Mrs. Verner had gone to her room. Mr. Verner was mixing with his guests. Some of the gentlemen were on the terrace smoking, and Tynn made his way on to it, hoping he might get a minute’s interview with his master. The impression upon Tynn’s mind was that Frederick Massingbird was coming there and then, to invade Verner’s Pride: it appeared to Tynn to be his duty to impart what he had heard and seen at once to Mr. Verner.
Circumstances favoured him. Lionel had been talking with Mr. Gordon at the far end of the terrace, but the latter was called to from the drawing-room windows and departed in answer to it. Tynn seized the opportunity; his master was alone.
Quite alone. He was leaning over the outer balustrade of the terrace, apparently looking forth in the night obscurity on his own lands, stretched out before him. “Master!” whispered Tynn, forgetting ceremony in the moment’s absorbing agitation, in the terrible calamity that was about to fall, “I have had an awful secret made known to me to-night. I must tell it you, sir.”
“I know it already, Tynn,” was the quiet response of Lionel.
Then Tynn told—told all he had heard, and how he had heard it; told how he had just seen Frederick Massingbird. Lionel started from the balustrade.
“Tynn! You saw him! Now?”
“Not five minutes ago, sir. He came right on to these grounds through the gap in the hedge. Oh, master! what will be done?” and the man’s voice rose to a wail in its anguish. “He may be coming on now to put in his claim to Verner’s Pride; to—to—to—all that’s in it!”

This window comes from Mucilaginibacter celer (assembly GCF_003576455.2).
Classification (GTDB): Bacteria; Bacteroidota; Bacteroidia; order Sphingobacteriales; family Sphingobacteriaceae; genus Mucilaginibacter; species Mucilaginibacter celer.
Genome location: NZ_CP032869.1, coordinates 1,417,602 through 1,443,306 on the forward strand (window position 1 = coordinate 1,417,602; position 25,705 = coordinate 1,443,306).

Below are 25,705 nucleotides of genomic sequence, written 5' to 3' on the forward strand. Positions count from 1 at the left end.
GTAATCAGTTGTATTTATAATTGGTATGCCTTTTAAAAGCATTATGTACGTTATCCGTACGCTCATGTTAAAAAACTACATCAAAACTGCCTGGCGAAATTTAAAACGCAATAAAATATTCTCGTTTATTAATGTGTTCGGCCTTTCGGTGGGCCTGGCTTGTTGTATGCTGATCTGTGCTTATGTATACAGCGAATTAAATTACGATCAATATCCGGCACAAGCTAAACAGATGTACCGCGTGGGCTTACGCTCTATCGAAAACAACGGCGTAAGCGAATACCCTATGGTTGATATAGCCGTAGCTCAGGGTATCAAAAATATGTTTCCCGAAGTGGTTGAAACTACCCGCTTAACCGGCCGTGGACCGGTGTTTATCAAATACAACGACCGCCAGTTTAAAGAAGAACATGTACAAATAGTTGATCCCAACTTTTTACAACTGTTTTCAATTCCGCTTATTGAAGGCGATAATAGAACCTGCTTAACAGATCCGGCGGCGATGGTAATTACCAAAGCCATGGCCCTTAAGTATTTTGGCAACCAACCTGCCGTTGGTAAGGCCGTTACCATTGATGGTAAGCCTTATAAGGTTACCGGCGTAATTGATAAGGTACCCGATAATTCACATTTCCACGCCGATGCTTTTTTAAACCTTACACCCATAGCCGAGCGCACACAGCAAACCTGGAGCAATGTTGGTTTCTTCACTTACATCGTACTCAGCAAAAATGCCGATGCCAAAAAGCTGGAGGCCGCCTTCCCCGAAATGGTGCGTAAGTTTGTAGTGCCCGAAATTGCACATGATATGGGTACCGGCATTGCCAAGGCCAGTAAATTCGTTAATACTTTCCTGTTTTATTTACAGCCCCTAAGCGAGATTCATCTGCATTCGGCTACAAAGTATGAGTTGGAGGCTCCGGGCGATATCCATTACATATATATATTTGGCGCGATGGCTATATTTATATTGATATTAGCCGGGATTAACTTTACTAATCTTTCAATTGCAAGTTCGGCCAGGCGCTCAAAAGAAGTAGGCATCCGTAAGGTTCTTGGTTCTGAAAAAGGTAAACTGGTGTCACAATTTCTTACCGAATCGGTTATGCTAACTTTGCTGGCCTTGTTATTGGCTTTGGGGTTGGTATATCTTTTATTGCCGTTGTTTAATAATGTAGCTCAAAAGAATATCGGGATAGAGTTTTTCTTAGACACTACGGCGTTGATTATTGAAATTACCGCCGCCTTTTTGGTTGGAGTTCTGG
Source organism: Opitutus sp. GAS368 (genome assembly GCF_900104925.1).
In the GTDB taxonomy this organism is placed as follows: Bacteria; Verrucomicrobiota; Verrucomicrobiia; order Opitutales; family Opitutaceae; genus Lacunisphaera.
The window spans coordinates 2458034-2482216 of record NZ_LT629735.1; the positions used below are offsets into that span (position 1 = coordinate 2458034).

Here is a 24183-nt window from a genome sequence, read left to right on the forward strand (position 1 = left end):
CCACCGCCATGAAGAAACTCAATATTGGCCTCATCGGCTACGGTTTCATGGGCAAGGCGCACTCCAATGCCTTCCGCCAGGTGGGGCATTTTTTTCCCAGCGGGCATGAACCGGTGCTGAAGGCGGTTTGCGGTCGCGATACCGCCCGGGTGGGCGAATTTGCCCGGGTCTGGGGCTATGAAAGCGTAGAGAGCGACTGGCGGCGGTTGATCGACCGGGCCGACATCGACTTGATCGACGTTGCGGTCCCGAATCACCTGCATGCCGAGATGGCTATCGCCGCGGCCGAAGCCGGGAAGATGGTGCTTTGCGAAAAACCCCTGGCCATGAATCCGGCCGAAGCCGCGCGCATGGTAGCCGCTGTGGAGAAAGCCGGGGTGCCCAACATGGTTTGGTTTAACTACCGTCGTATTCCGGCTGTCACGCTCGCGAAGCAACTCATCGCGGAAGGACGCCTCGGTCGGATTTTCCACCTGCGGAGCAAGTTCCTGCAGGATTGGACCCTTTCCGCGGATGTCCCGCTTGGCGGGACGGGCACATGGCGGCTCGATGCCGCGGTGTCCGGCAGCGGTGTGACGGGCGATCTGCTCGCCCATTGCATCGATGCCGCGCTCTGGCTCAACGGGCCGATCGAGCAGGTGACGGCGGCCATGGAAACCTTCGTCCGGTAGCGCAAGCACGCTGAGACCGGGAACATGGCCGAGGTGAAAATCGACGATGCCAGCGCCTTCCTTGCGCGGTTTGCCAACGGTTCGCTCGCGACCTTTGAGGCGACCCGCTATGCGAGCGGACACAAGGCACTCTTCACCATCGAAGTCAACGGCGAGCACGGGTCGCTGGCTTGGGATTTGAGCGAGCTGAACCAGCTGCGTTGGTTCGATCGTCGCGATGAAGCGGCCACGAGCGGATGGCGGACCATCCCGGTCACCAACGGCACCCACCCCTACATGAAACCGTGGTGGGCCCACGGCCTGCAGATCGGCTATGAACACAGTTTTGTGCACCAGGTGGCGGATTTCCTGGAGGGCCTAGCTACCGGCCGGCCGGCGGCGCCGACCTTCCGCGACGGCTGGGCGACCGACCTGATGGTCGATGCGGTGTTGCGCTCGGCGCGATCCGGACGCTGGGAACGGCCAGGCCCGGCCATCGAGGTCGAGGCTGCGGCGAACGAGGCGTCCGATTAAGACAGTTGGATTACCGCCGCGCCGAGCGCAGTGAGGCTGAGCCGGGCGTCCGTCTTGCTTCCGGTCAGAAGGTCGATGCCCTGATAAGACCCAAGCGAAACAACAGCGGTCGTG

But that Lionel was nerved to self-control, he might have answered with another wail of anguish. His mind filled up the gap of words, that the delicacy of Tynn would not speak. “He may be coming to claim Sibylla.”
LOOKING OUT FOR THE WORST.
The night passed quietly at Verner’s Pride. Not, for all its inmates, pleasantly. Faithful Tynn bolted and barred the doors and windows with his own hand, as he might have done on the anticipated invasion of a burglar. He then took up his station to watch the approaches to the house, and never stirred until morning light. There may have run in Tynn’s mind some vague fear of violence, should his master and Frederick Massingbird come in contact.
How did Lionel pass it? Wakeful and watchful as Tynn. He went to bed; but sleep, for him, there was none. His wife, by his side, slept all through the night. Better, of course, for her that it should be so; but, that her frame of mind could be sufficiently easy to admit of sleep, was a perfect marvel to Lionel. Had he needed proof to convince him how shallow was her mind, how incapable she was of depth of feeling, of thought, this would have supplied it. She slept throughout the night. Lionel never closed his eyes; his brain was at work,